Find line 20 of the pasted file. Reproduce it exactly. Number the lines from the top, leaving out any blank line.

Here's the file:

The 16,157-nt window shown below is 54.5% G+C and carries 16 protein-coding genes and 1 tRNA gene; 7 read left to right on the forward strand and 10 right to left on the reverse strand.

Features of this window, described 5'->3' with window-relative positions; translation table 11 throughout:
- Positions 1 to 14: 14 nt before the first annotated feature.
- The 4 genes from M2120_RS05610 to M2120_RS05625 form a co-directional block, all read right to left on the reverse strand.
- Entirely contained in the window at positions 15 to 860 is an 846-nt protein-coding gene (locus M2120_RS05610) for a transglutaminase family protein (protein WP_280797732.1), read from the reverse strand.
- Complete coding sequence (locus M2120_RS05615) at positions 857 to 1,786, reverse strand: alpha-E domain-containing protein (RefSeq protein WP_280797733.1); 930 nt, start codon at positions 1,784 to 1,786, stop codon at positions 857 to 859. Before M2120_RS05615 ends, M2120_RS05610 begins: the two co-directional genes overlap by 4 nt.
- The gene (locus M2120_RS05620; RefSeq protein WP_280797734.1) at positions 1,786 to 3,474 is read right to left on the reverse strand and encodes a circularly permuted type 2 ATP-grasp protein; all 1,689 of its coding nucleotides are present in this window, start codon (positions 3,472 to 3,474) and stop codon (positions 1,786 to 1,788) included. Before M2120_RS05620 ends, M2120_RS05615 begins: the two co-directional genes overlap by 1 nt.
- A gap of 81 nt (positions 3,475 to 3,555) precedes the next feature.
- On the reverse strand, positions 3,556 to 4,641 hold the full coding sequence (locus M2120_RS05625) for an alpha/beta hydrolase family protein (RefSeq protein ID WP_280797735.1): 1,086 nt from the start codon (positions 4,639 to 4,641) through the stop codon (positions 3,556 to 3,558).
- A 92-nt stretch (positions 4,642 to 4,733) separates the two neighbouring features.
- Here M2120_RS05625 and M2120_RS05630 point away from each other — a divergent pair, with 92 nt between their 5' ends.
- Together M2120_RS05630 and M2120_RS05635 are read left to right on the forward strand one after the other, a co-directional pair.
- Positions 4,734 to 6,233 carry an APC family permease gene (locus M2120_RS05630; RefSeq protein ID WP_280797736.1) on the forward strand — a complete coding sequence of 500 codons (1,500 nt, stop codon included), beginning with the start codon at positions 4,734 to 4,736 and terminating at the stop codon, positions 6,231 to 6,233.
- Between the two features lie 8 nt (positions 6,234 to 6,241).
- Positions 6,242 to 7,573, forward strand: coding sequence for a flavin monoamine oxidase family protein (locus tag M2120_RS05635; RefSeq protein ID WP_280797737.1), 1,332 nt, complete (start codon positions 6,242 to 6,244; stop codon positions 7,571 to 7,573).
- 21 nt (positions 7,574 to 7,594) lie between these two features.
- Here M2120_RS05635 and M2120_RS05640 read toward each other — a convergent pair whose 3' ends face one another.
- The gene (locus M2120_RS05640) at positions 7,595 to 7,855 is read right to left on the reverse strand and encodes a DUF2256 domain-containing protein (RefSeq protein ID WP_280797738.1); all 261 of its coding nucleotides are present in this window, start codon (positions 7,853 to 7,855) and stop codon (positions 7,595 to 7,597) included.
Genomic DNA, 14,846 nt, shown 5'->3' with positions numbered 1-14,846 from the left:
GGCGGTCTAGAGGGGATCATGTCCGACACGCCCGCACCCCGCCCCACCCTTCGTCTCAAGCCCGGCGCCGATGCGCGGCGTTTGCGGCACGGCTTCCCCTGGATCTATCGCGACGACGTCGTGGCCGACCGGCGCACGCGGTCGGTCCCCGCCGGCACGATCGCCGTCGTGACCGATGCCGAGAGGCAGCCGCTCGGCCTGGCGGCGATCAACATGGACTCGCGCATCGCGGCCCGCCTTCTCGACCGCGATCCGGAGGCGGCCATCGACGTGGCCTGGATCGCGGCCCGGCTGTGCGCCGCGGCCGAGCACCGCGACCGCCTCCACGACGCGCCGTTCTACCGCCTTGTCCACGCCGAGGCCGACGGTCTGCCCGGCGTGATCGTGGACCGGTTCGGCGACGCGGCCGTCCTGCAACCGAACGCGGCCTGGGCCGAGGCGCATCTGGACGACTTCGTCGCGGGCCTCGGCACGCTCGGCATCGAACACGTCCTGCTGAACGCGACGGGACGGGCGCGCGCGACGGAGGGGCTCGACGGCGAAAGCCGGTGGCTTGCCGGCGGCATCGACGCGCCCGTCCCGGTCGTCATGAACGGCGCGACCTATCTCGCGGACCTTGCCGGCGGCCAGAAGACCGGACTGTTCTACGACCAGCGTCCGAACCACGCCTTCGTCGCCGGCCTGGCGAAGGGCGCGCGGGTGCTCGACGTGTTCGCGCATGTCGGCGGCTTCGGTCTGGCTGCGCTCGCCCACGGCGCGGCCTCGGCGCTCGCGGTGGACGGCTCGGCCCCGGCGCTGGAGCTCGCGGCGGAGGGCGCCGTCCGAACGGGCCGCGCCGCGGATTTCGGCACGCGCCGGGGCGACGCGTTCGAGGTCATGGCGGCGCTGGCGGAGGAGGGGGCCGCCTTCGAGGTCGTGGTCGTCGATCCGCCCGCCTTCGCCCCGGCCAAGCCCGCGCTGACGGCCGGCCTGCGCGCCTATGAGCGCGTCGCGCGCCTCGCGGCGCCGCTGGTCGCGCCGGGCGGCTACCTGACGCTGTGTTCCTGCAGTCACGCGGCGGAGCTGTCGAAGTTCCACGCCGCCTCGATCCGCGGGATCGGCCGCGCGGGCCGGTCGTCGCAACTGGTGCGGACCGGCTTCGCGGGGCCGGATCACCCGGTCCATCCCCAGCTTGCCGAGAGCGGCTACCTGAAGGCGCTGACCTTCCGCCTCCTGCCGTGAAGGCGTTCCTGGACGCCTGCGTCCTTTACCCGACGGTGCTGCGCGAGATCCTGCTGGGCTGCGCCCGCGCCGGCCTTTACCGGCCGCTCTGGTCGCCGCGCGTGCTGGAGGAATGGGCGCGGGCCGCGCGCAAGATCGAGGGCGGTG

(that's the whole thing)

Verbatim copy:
GGCGGTCTAGAGGGGATCATGTCCGACACGCCCGCACCCCGCCCCACCCTTCGTCTCAAGCCCGGCGCCGATGCGCGGCGTTTGCGGCACGGCTTCCCCTGGATCTATCGCGACGACGTCGTGGCCGACCGGCGCACGCGGTCGGTCCCCGCCGGCACGATCGCCGTCGTGACCGATGCCGAGAGGCAGCCGCTCGGCCTGGCGGCGATCAACATGGACTCGCGCATCGCGGCCCGCCTTCTCGACCGCGATCCGGAGGCGGCCATCGACGTGGCCTGGATCGCGGCCCGGCTGTGCGCCGCGGCCGAGCACCGCGACCGCCTCCACGACGCGCCGTTCTACCGCCTTGTCCACGCCGAGGCCGACGGTCTGCCCGGCGTGATCGTGGACCGGTTCGGCGACGCGGCCGTCCTGCAACCGAACGCGGCCTGGGCCGAGGCGCATCTGGACGACTTCGTCGCGGGCCTCGGCACGCTCGGCATCGAACACGTCCTGCTGAACGCGACGGGACGGGCGCGCGCGACGGAGGGGCTCGACGGCGAAAGCCGGTGGCTTGCCGGCGGCATCGACGCGCCCGTCCCGGTCGTCATGAACGGCGCGACCTATCTCGCGGACCTTGCCGGCGGCCAGAAGACCGGACTGTTCTACGACCAGCGTCCGAACCACGCCTTCGTCGCCGGCCTGGCGAAGGGCGCGCGGGTGCTCGACGTGTTCGCGCATGTCGGCGGCTTCGGTCTGGCTGCGCTCGCCCACGGCGCGGCCTCGGCGCTCGCGGTGGACGGCTCGGCCCCGGCGCTGGAGCTCGCGGCGGAGGGCGCCGTCCGAACGGGCCGCGCCGCGGATTTCGGCACGCGCCGGGGCGACGCGTTCGAGGTCATGGCGGCGCTGGCGGAGGAGGGGGCCGCCTTCGAGGTCGTGGTCGTCGATCCGCCCGCCTTCGCCCCGGCCAAGCCCGCGCTGACGGCCGGCCTGCGCGCCTATGAGCGCGTCGCGCGCCTCGCGGCGCCGCTGGTCGCGCCGGGCGGCTACCTGACGCTGTGTTCCTGCAGTCACGCGGCGGAGCTGTCGAAGTTCCACGCCGCCTCGATCCGCGGGATCGGCCGCGCGGGCCGGTCGTCGCAACTGGTGCGGACCGGCTTCGCGGGGCCGGATCACCCGGTCCATCCCCAGCTTGCCGAGAGCGGCTACCTGAAGGCGCTGACCTTCCGCCTCCTGCCGTGAAGGCGTTCCTGGACGCCTGCGTCCTTTACCCGACGGTGCTGCGCGAGATCCTGCTGGGCTGCGCCCGCGCCGGCCTTTACCGGCCGCTCTGGTCGCCGCGCGTGCTGGAGGAATGGGCGCGGGCCGCGCGCAAGATCGAGGGCGGTG